Entry-level licenses for financial analysts are available from the Financial Industry Regulatory Authority (FINRA). FINRA regulates the securities industry and offers dozens of exams for various job types. Most of these exams require employer sponsorship.

In most cases, financial analysts must pass the Securities Industry Essentials® exam, which covers basic information about the industry. General securities representatives must pass the Series 7 exam.

After gaining some work experience, analysts may pursue the Chartered Financial Analyst (CFA) charter, administered by the CFA Institute.

CFA candidates must have a bachelor’s degree or be within 11 months of completing one. If not, they should have a significant amount of work and/or higher education experience over at least three years. They also need an international passport, a few professional references and 4,000 hours of qualifying work experience.

Take note that the CFA charter isn’t an easy course—it requires more than 900 hours of individual study, on top of professional work hours. Prospective CFAs must also complete three levels of exams before they can apply to become charterholders.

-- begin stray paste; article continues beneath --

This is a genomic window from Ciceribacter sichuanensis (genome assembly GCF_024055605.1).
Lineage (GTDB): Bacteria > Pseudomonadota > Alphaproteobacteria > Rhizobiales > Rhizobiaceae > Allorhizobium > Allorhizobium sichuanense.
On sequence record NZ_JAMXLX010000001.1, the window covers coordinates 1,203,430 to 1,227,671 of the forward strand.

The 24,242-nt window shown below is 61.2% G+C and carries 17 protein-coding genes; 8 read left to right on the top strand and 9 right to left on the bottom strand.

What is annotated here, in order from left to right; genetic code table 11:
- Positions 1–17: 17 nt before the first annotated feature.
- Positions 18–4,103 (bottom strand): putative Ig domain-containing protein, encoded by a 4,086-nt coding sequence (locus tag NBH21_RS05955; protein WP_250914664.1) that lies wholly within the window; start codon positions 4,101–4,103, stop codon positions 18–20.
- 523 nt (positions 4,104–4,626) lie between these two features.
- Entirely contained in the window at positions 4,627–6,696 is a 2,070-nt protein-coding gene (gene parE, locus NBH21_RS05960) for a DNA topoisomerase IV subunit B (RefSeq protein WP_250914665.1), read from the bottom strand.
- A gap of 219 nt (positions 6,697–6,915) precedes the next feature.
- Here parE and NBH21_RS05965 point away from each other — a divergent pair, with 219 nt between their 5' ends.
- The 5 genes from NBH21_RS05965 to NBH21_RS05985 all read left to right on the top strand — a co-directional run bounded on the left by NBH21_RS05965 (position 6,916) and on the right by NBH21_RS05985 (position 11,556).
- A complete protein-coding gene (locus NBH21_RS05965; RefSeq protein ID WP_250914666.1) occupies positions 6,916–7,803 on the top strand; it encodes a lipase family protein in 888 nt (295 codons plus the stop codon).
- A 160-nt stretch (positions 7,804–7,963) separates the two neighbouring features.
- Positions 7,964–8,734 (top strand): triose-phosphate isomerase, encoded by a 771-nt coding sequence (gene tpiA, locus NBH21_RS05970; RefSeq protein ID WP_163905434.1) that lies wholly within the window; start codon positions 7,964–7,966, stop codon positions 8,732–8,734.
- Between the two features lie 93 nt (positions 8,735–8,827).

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Frequently Asked Questions (FAQs) About Financial Analysts

What are the top three skills for a financial analyst?

Financial analysts must be detail-oriented and analytical because each recommendation can have a significant impact on their employer or the market as a whole. They also need math and computer skills to help them synthesize data and come to a conclusion. Communication skills are just as important.

What qualifications do I need to be a financial analyst?

To become a financial analyst, you should earn a bachelor’s degree in a subject related to finance, such as business, economics or statistics. Once hired, you will probably need to pass qualification exams through FINRA to begin practicing.

Is a financial analyst the same as an accountant?

No. Both roles deal with finances, but in very different ways. Accountants work with their company’s finances on a day-to-day level, while analysts look at overall economic trends and make recommendations for the most profitable investments.

How long does it take to become a financial analyst?

You can become a financial analyst within four years, or the time it takes you to earn a bachelor’s degree. Depending on the type of work you plan to do, it may take additional time to earn licensure through FINRA as well.